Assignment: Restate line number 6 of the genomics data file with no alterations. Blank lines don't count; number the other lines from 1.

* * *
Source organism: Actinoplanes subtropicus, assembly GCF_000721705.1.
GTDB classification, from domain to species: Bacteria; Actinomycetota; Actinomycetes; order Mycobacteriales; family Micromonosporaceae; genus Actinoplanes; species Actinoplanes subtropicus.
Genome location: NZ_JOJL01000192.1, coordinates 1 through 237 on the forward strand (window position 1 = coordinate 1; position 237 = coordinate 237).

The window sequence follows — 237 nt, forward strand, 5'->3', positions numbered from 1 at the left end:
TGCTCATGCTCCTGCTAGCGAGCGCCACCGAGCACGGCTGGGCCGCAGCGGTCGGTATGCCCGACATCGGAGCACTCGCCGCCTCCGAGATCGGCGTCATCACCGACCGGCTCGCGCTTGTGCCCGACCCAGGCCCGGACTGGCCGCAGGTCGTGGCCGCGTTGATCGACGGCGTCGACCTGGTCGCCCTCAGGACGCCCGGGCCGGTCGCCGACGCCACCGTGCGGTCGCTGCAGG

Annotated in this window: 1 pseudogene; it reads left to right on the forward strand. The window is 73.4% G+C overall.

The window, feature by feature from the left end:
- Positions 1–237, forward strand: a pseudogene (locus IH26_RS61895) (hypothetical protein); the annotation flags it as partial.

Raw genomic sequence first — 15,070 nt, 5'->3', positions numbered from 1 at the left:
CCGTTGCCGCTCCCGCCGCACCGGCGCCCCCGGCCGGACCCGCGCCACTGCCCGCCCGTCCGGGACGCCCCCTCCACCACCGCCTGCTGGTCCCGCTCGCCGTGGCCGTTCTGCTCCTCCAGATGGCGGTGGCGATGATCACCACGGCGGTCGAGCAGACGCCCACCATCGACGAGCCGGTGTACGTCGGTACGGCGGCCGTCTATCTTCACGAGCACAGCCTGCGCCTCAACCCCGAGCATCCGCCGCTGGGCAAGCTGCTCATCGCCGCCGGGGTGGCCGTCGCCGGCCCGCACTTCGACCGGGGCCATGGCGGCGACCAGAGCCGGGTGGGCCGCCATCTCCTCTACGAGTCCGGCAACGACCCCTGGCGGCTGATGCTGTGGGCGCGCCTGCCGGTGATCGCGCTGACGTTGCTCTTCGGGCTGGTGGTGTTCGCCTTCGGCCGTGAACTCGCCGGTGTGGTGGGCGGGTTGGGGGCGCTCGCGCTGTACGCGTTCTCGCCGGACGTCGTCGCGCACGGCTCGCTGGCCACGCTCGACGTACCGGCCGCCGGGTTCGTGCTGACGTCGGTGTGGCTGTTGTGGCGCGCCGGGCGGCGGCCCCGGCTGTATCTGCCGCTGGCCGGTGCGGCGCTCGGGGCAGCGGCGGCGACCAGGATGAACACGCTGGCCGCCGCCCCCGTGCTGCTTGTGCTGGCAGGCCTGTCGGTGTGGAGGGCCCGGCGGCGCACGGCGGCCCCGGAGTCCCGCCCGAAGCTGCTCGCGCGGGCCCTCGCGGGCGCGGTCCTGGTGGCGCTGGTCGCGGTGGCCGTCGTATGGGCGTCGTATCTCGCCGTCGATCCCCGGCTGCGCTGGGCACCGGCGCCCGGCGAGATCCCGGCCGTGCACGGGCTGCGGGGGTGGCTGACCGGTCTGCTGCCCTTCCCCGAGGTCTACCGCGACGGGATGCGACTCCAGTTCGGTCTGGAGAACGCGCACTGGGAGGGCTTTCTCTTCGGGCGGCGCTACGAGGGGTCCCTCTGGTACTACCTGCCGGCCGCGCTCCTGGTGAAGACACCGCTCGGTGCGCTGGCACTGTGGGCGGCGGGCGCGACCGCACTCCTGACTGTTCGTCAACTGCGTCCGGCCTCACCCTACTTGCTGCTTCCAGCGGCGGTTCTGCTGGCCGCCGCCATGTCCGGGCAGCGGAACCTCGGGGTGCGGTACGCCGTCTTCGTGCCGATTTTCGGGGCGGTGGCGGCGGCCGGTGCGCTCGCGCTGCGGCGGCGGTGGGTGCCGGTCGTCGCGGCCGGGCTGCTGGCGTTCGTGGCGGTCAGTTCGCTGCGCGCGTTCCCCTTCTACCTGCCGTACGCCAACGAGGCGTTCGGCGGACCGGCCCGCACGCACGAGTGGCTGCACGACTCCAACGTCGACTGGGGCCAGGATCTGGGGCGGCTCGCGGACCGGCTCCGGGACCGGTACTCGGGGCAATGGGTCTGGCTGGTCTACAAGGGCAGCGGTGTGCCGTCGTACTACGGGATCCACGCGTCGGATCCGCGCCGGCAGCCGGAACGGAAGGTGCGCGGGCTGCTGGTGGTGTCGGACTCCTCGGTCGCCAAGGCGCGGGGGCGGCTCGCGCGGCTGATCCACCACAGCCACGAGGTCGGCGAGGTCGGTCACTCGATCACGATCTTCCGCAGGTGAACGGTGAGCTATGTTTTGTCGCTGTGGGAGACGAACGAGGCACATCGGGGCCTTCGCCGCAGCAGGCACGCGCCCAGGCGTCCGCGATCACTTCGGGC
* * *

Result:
Annotated in this window: 1 pseudogene; it reads left to right on the forward strand. The window is 73.4% G+C overall.